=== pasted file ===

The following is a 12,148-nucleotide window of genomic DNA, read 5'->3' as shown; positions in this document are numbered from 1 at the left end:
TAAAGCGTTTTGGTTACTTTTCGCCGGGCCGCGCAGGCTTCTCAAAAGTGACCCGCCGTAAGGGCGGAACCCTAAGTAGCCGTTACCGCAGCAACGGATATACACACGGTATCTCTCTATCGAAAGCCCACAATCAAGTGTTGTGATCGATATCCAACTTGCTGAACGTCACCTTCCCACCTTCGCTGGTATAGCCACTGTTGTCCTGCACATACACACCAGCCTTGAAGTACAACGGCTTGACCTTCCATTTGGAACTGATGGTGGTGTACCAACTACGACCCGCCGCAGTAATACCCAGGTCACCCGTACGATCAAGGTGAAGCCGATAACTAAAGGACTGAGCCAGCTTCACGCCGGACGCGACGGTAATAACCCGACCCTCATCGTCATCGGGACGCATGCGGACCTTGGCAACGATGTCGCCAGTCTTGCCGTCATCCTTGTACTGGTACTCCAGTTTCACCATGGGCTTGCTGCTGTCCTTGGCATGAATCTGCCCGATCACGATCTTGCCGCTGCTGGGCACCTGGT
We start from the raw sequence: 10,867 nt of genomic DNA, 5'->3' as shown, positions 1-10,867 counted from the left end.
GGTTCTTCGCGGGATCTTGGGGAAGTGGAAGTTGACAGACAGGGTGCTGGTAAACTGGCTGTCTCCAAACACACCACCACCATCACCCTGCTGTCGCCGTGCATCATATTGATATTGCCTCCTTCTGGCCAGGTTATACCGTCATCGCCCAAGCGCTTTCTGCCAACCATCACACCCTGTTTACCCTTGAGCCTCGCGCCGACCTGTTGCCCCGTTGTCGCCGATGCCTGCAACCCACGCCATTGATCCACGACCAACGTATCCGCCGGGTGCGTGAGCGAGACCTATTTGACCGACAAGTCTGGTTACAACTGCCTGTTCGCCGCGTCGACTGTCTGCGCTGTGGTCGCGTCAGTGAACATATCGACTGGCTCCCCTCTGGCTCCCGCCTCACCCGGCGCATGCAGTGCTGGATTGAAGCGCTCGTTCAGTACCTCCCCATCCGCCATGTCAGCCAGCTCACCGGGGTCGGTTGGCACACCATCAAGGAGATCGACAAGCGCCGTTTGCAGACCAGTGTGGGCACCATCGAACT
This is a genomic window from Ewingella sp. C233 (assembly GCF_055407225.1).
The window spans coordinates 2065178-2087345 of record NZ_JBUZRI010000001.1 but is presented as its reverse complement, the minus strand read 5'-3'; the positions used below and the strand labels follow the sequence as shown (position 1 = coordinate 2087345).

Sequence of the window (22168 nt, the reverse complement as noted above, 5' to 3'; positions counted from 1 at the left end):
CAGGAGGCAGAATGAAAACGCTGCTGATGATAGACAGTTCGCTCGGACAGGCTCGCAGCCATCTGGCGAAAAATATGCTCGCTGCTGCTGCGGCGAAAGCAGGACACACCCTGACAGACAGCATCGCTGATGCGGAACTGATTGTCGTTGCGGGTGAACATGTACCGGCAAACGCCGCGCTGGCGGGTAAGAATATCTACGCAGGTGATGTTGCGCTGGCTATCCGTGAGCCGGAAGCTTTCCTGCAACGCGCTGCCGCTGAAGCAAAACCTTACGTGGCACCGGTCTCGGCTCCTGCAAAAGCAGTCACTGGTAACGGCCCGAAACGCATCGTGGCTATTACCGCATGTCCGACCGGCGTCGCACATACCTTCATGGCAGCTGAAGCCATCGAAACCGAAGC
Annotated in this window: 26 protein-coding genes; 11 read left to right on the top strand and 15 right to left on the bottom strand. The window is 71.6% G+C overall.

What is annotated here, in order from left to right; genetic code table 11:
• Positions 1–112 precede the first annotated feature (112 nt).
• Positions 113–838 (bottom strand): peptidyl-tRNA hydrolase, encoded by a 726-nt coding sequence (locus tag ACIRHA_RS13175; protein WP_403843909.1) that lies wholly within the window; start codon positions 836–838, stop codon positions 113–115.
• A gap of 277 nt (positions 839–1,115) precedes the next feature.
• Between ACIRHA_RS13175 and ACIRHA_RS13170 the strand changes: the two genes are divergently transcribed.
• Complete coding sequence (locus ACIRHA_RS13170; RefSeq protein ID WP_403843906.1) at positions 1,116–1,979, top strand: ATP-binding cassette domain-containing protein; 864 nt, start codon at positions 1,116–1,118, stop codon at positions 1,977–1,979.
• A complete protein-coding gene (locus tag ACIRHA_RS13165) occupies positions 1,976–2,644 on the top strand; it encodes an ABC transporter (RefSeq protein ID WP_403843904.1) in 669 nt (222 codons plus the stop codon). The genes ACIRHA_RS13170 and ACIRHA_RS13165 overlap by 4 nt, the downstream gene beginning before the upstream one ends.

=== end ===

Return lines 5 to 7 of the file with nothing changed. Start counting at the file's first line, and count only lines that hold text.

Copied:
This is a genomic window from Ewingella sp. C233 (assembly GCF_055407225.1).
The window spans coordinates 2065178-2087345 of record NZ_JBUZRI010000001.1 but is presented as its reverse complement, the minus strand read 5'-3'; the positions used below and the strand labels follow the sequence as shown (position 1 = coordinate 2087345).

Sequence of the window (22168 nt, the reverse complement as noted above, 5' to 3'; positions counted from 1 at the left end):